Tiny Desk Playlist: Expressions Of Black Artistry, Hope And Rage From Terri Lyne Carrington to Jorja Smith, many artists have used their Tiny Desk concerts to express themselves, including songs of protest, cries for help, and messages of hope and rage.
NPR logo 'Hope, Rage And Cries For Help': 5 Essential Tiny Desk Concerts

'Hope, Rage And Cries For Help': 5 Essential Tiny Desk Concerts

As a black man on the Tiny Desk team, I've always felt a responsibility to amplify black artistry. In the aftermath of the death of George Floyd, the subsequent protests and the fight for legislative reform, I sit in this moment and reflect on how many artists have used their Tiny Desk concerts to express themselves, including songs of protest, cries for help, and messages of hope and rage.

As I rewatched "Bells (Ring Loudly)" from Terri Lyne Carrington + Social Science's Tiny Desk concert, the frustration and pain set in instantly and dozens of other shows came to mind. Amber Navran of Moonchild issued a call to action for black lives during the band's set. "Blue Lights," from Jorja Smith's set, highlights the injustices that black people have endured at the hands of police officers and Brittany Howard's stunning "Goat Head" tells a traumatic story from her own childhood, when her interracial family was targeted and harassed. Common's powerful "Letter to the Free" took on new meaning as he performed from the White House Library.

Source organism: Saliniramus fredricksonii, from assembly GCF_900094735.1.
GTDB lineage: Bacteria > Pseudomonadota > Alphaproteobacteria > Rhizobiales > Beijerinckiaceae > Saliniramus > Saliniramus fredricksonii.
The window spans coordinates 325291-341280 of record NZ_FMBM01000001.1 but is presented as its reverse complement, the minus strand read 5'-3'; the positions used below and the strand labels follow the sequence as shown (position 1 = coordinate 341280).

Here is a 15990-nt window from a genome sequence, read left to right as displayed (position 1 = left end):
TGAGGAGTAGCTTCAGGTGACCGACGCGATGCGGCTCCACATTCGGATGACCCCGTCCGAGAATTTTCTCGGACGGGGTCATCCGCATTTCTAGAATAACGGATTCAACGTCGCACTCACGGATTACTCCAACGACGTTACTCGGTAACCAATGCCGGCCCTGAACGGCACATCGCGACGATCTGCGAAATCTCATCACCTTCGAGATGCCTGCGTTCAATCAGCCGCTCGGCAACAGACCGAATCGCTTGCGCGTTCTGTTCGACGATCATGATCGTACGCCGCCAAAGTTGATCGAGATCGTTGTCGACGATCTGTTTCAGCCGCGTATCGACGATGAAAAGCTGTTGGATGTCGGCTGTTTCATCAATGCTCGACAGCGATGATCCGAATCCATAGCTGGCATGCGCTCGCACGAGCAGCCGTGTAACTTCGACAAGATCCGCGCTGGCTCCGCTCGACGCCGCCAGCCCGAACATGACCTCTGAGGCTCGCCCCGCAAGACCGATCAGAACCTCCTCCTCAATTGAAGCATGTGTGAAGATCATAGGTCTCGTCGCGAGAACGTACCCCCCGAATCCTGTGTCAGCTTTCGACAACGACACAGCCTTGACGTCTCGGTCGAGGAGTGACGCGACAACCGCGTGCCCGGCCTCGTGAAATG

There's no one statement to fix any of this. But we can look and listen to the people who've helped to expose these societal woes at the Tiny Desk to get a better understanding of where we were, where we are and where we could be.

Tiny Desks In This Playlist

Terri Lyne Carrington + Social Science

Moonchild

Jorja Smith

Brittany Howard

Common At The White House